A Conversation with Actress Berenice Bejo
How did you get involved in the project?
When I received the script last September, I didn't let go of it. It seemed so polished, so sincere
and precise. But more importantly, I was moved by the story. At first I told my agent that the
part of Marie was perhaps too small. But that same evening I thought how stupid that was, that
my reasons for acting are the screenplay, not the size of the role. So I called my agent back to
explain that I'd like to be part of this project, even in a supporting role. When I met Regis I was
very enthusiastic and wanted him to understand that I was ready to play the part fully, with hair
rollers, apron, and rolling pin. I think that might have been what he liked about me. I didn't try
to change the character or smarten her up; I wanted to play her the way she had been written.
Then I did some tests -- even though I was very pregnant at the time -- to convince him. But I had
invited him to the press screening of THE ARTIST so he could understand how I acted.
What was your feeling when you read the screenplay?
I was struck by the fact that it was as tight as could be, each scene had been thought through
and nothing left to chance. There was a great expectation in the profession. Everyone had
heard about this project! It's very rare to read such a polished screenplay with nothing to add
Marie, your character, is a real emotional catalyst.
That's what I loved about her. She has only a few scenes but one crucial one, where Romain
Duris' character realizes he can't miss another opportunity for happiness and living something
intense. It's a strong scene that Regis had, by the way, re-written. When you play a supporting
role but you have at least one scene where you have to defend your point of view, it somehow
justifies making the film. Marie pushes another character in order for him to find fulfilment. She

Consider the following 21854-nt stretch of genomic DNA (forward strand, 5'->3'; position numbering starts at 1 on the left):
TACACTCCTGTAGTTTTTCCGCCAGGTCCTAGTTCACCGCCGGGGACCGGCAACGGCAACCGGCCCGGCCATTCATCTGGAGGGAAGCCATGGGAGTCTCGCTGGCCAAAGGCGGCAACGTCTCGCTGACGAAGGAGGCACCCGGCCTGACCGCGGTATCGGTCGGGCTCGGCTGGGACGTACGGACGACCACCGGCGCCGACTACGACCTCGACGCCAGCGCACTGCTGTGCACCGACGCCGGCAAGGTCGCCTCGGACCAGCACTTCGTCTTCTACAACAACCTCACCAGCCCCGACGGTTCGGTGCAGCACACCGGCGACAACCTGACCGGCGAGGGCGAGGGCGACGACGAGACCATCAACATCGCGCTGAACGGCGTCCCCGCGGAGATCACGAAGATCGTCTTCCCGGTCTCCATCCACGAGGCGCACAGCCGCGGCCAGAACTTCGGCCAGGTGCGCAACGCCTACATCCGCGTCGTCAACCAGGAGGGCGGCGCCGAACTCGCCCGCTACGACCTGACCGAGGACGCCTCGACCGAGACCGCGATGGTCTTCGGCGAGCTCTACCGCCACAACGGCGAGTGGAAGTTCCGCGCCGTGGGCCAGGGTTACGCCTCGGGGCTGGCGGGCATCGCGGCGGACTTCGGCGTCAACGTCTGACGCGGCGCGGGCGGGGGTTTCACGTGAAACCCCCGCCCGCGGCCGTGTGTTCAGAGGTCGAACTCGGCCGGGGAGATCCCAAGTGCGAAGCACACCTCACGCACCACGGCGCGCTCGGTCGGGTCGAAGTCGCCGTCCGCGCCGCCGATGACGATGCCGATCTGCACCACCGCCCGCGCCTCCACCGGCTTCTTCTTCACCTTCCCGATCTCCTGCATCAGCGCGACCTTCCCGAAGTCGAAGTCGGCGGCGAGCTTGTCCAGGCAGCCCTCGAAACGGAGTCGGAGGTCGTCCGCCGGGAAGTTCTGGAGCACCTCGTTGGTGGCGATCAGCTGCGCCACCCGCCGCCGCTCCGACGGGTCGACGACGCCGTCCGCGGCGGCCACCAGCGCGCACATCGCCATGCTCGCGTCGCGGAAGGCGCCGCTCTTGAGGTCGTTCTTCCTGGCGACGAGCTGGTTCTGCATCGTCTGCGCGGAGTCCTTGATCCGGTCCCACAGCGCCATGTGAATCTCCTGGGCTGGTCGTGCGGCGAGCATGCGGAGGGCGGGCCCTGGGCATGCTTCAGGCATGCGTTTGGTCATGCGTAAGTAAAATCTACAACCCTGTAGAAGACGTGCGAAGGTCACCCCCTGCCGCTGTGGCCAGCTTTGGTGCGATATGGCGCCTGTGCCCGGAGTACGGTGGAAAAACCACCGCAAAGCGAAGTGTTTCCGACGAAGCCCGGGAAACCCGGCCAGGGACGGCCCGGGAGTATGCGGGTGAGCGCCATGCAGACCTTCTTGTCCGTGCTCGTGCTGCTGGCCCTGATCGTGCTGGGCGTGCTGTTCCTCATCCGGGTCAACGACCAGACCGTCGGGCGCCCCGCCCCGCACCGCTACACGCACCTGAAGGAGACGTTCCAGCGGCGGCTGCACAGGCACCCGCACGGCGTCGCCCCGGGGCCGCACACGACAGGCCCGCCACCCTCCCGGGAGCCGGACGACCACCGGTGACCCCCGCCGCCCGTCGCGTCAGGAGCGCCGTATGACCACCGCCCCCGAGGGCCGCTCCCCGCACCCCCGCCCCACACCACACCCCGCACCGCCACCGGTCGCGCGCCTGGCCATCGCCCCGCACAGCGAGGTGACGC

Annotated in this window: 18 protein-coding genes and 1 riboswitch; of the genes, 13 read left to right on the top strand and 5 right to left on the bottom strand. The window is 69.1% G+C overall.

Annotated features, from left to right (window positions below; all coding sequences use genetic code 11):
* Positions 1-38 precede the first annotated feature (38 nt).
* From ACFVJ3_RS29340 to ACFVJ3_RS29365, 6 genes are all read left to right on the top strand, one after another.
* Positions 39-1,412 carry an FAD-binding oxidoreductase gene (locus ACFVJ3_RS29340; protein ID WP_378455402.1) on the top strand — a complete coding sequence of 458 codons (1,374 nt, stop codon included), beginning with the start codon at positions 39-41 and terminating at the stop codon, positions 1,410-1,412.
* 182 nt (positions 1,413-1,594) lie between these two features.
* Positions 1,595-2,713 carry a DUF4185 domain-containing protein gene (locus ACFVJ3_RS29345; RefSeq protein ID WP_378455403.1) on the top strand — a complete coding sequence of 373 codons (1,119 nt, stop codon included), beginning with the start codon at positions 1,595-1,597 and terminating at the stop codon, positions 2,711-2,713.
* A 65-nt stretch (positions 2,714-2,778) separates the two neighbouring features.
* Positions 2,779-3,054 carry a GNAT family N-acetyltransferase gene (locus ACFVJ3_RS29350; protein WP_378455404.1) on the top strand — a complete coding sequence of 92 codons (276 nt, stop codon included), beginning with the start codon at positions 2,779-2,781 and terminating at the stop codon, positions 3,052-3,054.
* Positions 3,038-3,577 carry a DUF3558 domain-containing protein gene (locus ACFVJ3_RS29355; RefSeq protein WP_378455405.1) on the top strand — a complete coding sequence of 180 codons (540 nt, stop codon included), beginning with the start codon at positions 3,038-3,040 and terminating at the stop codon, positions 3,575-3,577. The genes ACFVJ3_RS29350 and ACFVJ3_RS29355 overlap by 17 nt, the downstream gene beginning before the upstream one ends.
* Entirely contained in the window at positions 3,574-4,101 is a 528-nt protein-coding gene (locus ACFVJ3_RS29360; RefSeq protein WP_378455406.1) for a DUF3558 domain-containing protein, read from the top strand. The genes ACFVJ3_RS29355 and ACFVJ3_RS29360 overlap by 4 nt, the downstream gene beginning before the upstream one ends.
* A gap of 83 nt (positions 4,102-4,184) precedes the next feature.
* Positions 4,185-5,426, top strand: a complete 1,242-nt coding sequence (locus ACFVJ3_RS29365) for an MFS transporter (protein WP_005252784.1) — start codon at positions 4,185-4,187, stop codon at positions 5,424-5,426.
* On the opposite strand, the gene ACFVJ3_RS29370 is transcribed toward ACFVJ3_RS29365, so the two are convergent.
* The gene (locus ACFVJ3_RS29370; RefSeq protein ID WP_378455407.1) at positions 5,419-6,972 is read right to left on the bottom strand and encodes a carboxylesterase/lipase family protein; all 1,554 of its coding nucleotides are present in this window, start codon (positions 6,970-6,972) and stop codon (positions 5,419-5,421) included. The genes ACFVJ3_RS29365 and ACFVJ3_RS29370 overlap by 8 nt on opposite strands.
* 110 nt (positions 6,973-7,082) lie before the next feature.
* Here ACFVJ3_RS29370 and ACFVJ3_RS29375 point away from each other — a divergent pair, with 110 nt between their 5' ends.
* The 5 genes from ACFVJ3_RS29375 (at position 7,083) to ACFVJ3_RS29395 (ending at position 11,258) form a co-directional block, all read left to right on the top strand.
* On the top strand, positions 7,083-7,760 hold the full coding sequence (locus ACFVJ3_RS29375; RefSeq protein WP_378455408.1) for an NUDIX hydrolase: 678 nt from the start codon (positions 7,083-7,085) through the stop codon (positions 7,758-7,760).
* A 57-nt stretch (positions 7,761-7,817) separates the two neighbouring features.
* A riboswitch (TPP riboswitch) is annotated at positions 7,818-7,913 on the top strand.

truly evolves and follows a real journey. That's what makes her particularly interesting.
Was the work on costumes helpful to build the character?
Charlotte David, the wardrobe mistress with whom I had already worked on OSS 117, imagined
Rose Pamphyle wearing pretty, flowery dresses whereas she saw my character very differently.
Since Marie is married to an American and lives in a modern house, she suggested I wore
trousers and ballet shoes, which was very helpful in creating my character. For me, Marie
already belongs to the '60s. Rose is a young provincial woman and Mary a modern urban
woman. It is very important that we can differentiate between them quickly, all the more so
since I had only a few scenes and we had to be able to define Marie quickly. The hairstylist
opted for a wig since hair at the time was permed and stiff with hairspray so it didn't move at
all. I had already played characters from the '50s and '60s so I knew how to hold my body.
Did Regis Roinsard ask you to do any research into the '50s to help you develop your
He sent me photos. For example, in the scene where Deborah Francois plays the piano, he
wanted me to cross my legs the same way he had seen on a photo in a magazine. He wanted
me to wear the same shoes and the same trousers that were in the photo. It's his obsessive
side! Every director focuses his anxiety on one thing and Regis needed the atmosphere on set
be identical to the '50s. It reassured him.
How does he direct his actors?
I arrived on set late but I knew the crew quite well and had heard a few bits and pieces from the
DP, who also worked on THE ARTIST. I quickly gathered that Regis is meticulous and very
precise in his direction of actors, while being a good listener. And since I liked to be directed,
we got along fine. We had done some readings early on so we knew where we were going.
What I love about Regis is that he intervenes in the actors' performance, not only on framing or
shots. To sum it up, I had a lot of fun.
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